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Stock-Markets / Recession 2008 - 2010 Dec 05, 2008 - 08:21 AM GMT

By: PaddyPowerTrader

Stock-Markets Best Financial Markets Analysis ArticleYesterday was another sloppy day for stocks which sagged under the weight of earnings misses and dismal 2009 guidance (Nokia, Merck), big layoff announcements (AT&T, DuPont), weak chain stores sales numbers and ever widening credit spreads for corporates. This sell off comes despite another supportive plunge in the price of crude oil and more eye catching rate cuts from central banks in New Zealand, Indonesia, Sweden, UK and the Eurozone.

Today's Market Moving Stories

  • In a speech yesterday, Fed Chairman Helicopter Ben Bernanke said that “another promising proposal for foreclosure prevention would have the government purchase delinquent or at-risk mortgages in bulk and then refinance them into the H4H or another FHA program”. Meanwhile, Fed's Evans, a voting member of the FOMC in 2009 said that “we likely are in for a protracted period of poor economic performance. But the policy actions taken by the Fed and other governmental agencies over the course of the financial crisis, and the effort of the private sector to work through its difficulties, will eventually help support a recovery in economic growth.”
  • ECB President JC Trichet added a new word to his lexicon yesterday. Europe won't suffer deflation he opined. What we're seeing is “disinflation” (rapidly falling inflation). Watch this space as the new staff forecasts were eye catching in their massive downward revision of inflation for 2009. This will allow the ECB elbow room to cut faster and deeper than we have become accustomed to in 2009. A terminal rate of 1.5% now looks probable.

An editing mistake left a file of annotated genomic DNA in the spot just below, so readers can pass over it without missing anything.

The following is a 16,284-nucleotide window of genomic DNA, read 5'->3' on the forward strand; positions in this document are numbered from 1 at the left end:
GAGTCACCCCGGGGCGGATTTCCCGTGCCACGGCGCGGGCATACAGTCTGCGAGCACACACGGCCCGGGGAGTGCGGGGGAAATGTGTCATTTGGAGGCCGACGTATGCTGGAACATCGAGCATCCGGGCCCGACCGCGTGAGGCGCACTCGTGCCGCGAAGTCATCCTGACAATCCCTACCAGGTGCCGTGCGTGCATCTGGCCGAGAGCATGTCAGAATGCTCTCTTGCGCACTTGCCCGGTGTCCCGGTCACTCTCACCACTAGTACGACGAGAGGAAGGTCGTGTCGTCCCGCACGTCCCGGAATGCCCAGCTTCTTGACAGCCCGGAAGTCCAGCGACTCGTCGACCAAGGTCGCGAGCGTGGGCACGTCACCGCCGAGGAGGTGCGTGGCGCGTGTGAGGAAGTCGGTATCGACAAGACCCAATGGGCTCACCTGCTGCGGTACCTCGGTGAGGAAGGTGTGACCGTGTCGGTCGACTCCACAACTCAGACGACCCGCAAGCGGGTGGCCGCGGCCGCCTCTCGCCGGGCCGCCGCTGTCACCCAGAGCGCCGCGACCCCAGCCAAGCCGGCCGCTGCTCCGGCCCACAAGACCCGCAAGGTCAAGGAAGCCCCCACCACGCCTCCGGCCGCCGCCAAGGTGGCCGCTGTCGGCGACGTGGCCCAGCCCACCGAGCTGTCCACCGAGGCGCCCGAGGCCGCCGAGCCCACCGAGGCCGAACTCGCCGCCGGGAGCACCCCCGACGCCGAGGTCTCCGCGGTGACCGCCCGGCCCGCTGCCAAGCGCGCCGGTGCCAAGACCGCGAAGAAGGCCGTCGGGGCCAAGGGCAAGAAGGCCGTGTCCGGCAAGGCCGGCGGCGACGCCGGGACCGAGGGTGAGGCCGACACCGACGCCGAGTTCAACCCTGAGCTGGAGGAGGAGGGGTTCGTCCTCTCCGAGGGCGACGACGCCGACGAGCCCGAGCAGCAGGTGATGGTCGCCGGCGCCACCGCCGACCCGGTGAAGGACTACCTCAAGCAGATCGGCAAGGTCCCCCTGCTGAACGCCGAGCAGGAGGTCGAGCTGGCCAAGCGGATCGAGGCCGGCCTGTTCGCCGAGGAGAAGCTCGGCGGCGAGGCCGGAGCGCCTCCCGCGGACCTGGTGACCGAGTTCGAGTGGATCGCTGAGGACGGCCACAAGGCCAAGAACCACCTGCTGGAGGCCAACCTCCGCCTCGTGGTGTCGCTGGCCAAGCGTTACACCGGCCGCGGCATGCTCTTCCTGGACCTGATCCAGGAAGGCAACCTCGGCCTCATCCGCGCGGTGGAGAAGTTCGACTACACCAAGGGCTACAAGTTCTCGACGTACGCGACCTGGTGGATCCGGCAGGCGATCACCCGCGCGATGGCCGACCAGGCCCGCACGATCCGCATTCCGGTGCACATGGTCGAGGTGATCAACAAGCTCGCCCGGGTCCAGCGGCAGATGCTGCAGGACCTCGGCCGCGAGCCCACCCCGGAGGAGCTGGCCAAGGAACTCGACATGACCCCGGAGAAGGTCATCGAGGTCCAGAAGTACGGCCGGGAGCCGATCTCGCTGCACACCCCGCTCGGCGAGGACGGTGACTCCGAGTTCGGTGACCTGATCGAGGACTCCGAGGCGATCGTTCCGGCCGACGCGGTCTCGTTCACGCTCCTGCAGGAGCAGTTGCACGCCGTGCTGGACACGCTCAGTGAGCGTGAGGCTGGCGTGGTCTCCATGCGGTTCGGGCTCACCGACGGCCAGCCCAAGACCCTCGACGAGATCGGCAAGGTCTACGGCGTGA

• The UK government needs to print tons of gilts to fund the current crisis. Solution – sell them to the UK banks! It is actually in the guise of an FSA edict which is going to require banks to build their holding of gilts form the current 5% of assets to a range between 6% and 10% of assets. The asset switch involved will be a minimum of £87m to a max of £353bn. That compares with a gilt issuance schedule of probably around £150bn in 2009. The idea behind the move is to build confidence in banks' asset quality and to improve their liquidity in difficult times. Trouble is that the switch also means lower revenues and lower banking profits when banks are struggling to stay in the black as it is.
  • At the US Senate Committee hearing, automakers said that they would be willing to accept strict conditions on any Federal bailout. Beggars can't be choosers! Do they have any choice? GM and Chrysler said they'd accept a merger . It transpired that GM need $8bn and Chrysler $4bn right now just to keep them going ‘til year end.
  • The stunning reversal in the price of crude oil continues apace ($43.80). This is particularly bad news for Russia (who may not even be able to afford to sail battle ships through the Panama Canal), Iran (who produce the wrong type of oil anyway) and Venezuela (it may teach Hugo Che Chavez some manners). Airlines of course are the main beneficiaries and headline inflation figures look set to continue to drop like a stone.

Breaking Up Is Hard To Do